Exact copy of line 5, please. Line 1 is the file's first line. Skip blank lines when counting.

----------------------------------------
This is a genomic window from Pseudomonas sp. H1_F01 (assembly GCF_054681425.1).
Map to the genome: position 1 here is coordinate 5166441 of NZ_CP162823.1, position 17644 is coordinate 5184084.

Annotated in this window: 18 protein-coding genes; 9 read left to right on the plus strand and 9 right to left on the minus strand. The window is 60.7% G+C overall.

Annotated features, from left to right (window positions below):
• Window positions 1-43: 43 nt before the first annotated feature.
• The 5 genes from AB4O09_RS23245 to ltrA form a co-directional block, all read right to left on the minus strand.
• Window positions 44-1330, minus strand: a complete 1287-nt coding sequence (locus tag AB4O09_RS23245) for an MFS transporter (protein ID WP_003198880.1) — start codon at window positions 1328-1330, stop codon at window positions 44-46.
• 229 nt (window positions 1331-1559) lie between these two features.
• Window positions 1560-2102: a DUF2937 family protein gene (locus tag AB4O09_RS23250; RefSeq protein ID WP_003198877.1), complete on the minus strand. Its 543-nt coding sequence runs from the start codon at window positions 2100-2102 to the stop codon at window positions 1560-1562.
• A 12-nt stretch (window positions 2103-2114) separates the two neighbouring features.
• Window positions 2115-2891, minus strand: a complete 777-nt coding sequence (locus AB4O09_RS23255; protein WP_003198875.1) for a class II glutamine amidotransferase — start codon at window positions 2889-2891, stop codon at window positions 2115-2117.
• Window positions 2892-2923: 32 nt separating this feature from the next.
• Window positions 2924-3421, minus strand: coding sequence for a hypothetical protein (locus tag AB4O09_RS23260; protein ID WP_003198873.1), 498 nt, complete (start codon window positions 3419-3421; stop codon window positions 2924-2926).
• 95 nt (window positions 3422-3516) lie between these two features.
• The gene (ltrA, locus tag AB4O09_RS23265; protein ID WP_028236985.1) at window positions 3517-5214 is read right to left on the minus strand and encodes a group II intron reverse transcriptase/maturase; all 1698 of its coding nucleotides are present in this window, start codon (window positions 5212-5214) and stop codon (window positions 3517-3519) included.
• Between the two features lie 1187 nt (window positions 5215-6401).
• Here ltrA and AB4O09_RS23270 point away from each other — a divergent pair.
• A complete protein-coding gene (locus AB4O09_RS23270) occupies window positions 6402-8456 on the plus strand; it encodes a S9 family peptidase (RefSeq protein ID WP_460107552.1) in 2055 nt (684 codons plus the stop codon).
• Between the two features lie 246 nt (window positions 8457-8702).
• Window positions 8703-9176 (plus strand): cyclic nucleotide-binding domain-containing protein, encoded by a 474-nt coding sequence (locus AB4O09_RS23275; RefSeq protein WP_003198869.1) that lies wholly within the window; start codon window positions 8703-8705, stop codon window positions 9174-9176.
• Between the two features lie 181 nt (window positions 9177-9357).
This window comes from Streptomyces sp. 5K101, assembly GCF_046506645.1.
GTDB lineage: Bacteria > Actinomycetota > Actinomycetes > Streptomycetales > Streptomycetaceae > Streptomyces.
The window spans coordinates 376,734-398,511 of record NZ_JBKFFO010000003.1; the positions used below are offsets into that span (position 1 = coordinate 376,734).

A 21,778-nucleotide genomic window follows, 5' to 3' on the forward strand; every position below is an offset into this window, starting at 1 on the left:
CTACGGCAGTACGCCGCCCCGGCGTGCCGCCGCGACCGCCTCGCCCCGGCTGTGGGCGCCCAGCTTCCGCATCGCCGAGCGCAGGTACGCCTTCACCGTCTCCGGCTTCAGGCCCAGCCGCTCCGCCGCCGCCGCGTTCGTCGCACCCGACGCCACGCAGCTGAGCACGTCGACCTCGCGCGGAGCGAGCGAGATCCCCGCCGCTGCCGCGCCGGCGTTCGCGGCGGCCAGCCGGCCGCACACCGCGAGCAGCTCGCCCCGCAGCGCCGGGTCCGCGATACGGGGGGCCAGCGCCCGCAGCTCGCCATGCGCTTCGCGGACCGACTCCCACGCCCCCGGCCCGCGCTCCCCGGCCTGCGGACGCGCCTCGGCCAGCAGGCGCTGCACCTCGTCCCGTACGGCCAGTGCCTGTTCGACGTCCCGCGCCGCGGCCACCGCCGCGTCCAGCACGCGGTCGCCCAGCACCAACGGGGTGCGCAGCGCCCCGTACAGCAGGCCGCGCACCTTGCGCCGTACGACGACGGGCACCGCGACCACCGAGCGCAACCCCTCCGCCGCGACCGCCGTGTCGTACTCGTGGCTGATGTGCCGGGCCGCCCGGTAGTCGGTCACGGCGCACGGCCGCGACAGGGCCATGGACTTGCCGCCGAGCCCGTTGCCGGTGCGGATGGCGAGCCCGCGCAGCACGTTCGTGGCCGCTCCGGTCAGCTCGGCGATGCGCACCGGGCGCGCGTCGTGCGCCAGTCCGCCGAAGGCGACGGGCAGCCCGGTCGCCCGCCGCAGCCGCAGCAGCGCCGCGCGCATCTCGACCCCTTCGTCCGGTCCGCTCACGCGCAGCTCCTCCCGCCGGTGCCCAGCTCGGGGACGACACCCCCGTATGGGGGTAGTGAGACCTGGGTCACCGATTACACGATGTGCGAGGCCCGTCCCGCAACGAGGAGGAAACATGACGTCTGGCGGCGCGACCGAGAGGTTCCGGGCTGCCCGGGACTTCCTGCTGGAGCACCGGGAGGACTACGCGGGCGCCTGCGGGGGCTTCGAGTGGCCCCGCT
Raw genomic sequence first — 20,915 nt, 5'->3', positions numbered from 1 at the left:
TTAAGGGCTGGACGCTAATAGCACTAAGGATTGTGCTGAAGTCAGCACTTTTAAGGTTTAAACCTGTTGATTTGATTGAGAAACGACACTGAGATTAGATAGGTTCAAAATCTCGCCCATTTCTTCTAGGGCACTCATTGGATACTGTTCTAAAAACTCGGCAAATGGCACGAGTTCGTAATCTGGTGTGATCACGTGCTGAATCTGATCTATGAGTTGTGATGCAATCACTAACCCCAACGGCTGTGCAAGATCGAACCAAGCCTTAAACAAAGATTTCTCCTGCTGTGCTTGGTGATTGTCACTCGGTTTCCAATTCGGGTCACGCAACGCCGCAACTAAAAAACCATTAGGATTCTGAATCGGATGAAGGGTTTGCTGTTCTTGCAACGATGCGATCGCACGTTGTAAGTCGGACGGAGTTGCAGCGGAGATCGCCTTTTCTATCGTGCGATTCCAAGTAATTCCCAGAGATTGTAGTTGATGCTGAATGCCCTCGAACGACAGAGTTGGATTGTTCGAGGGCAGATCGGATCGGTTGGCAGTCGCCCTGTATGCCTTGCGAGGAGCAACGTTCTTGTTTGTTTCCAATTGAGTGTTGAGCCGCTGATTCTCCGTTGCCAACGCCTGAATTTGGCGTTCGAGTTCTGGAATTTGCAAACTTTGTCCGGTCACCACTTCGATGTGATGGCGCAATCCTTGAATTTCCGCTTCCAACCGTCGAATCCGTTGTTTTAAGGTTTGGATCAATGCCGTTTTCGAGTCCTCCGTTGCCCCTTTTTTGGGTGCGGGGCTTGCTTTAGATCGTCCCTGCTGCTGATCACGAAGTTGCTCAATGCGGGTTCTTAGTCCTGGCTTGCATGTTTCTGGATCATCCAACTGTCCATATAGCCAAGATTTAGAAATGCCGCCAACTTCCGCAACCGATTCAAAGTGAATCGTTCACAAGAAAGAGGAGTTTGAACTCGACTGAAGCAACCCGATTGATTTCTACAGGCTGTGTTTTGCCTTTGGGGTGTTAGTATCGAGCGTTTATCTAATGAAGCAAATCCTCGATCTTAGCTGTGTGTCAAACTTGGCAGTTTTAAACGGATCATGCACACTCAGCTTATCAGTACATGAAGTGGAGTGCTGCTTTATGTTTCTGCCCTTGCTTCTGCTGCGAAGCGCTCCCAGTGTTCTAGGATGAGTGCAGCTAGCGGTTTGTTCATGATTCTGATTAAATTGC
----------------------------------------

• Window positions 1-43: 43 nt before the first annotated feature.